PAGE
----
A descriptive study of trauma, alcohol, and alcoholism in young adults


Young adults, 18-20 years of age, admitted to a trauma center via the emergency department, were studied to determine if they had been drinking prior to their injury event. The prevalence of self-reported chronic alcohol problems was examined using the short Michigan Alcohol Screening Test (SMAST). Of the 319 subjects, 131 (41%) tested positive for alcohol, including about onehalf of those with intentional injuries and 38% with unintentional injuries. Approximately 22% had blood alcohol concentrations of 100 mg/dL or more, indicating they were legally intoxicated at the time of their injury. Of study subjects who completed the SMAST, 49% attained scores suggesting potential or probable alcoholism, and 20% had already sought some type of treatment, despite their young age. Health-care practices and policies related to these findings include routine screening of trauma patients for alcohol abuse and integration of chemical dependency intervention services with trauma care. © 1992.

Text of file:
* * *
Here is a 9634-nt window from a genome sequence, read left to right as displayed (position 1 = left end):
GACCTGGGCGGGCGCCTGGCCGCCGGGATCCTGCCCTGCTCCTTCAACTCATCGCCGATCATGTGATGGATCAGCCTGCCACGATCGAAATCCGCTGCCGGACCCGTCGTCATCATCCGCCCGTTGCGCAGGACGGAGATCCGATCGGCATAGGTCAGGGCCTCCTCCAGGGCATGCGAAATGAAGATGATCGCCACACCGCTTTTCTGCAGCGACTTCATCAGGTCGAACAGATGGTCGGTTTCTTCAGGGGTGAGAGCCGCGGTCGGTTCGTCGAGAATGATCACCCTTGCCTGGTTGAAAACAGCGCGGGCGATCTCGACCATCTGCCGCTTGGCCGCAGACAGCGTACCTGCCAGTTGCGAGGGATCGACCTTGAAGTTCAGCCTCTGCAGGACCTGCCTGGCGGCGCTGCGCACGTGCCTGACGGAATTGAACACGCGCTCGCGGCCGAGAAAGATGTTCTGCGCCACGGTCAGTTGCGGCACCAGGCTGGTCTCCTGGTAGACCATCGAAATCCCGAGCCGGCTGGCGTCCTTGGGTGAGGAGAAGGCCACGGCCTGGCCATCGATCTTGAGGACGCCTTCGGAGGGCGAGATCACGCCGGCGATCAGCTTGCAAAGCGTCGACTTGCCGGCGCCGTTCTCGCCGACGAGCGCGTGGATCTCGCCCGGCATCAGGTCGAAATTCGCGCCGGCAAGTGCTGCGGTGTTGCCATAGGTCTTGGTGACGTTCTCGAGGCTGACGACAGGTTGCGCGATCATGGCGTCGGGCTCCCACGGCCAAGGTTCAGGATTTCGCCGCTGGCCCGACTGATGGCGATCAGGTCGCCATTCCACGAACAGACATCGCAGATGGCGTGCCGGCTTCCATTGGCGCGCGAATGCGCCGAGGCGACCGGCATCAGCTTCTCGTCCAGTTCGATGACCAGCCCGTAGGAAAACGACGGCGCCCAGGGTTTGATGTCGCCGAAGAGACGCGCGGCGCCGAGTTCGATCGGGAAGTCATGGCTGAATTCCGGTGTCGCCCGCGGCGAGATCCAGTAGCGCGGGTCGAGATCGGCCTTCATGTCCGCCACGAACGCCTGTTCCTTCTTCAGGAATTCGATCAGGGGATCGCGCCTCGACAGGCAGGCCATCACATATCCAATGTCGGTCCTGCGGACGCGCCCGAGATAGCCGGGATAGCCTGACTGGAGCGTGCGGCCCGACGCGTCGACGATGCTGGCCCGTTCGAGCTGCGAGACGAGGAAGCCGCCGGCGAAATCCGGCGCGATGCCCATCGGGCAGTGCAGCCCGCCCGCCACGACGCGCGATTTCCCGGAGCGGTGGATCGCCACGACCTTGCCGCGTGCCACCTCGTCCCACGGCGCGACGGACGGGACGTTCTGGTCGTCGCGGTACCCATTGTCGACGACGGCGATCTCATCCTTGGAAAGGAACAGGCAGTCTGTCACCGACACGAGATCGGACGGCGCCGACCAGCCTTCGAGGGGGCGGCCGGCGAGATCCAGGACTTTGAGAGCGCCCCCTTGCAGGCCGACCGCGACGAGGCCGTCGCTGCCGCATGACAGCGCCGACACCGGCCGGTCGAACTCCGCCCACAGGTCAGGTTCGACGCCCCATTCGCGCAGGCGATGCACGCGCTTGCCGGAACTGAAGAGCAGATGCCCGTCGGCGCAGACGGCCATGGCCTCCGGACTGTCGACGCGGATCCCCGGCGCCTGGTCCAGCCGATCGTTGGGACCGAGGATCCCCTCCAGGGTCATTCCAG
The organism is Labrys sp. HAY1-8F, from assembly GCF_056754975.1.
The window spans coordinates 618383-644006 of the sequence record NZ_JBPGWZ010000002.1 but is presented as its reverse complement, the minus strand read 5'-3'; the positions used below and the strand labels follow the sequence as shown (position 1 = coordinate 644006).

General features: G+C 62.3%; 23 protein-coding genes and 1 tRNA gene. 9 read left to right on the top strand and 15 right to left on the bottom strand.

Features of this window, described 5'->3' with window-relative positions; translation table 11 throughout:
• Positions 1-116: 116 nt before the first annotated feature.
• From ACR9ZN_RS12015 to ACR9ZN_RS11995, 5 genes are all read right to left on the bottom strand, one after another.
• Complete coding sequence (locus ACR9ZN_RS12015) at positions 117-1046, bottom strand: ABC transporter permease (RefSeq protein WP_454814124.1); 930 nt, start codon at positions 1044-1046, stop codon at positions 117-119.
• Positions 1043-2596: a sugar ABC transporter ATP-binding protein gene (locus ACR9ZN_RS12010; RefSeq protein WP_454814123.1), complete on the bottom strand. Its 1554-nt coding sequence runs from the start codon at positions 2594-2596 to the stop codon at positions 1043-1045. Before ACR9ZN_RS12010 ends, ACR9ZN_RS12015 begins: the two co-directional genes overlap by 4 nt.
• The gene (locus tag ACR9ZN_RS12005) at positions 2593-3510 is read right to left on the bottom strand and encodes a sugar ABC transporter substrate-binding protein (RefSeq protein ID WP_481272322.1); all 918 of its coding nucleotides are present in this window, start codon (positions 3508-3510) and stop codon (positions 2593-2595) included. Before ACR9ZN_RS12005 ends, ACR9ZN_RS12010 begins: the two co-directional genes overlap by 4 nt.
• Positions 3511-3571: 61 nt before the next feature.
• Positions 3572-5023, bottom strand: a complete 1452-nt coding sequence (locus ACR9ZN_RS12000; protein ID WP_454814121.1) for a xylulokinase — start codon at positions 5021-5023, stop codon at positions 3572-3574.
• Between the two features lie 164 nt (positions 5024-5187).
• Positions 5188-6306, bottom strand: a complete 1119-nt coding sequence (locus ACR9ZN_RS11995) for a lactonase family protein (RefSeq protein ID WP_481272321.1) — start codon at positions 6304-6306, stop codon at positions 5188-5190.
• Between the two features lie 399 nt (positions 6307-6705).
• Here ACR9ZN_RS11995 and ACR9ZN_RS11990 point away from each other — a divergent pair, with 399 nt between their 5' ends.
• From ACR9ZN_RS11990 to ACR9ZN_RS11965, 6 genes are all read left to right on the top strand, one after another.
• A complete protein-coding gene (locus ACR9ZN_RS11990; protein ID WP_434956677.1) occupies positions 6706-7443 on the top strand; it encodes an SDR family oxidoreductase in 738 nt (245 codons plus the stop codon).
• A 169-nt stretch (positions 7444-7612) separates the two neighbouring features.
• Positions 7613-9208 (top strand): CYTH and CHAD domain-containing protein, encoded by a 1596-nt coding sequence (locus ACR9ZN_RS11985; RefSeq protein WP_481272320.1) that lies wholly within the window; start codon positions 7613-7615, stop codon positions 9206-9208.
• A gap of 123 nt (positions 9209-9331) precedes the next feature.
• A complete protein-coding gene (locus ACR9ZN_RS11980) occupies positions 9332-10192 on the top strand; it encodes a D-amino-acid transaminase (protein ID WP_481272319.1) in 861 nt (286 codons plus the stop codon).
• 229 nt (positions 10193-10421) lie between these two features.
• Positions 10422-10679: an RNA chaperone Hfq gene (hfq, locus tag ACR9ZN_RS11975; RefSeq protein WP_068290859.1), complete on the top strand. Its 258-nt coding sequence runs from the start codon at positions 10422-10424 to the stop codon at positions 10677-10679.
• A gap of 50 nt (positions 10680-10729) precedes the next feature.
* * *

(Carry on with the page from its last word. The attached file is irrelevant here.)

Publication Title

Journal of Adolescent Health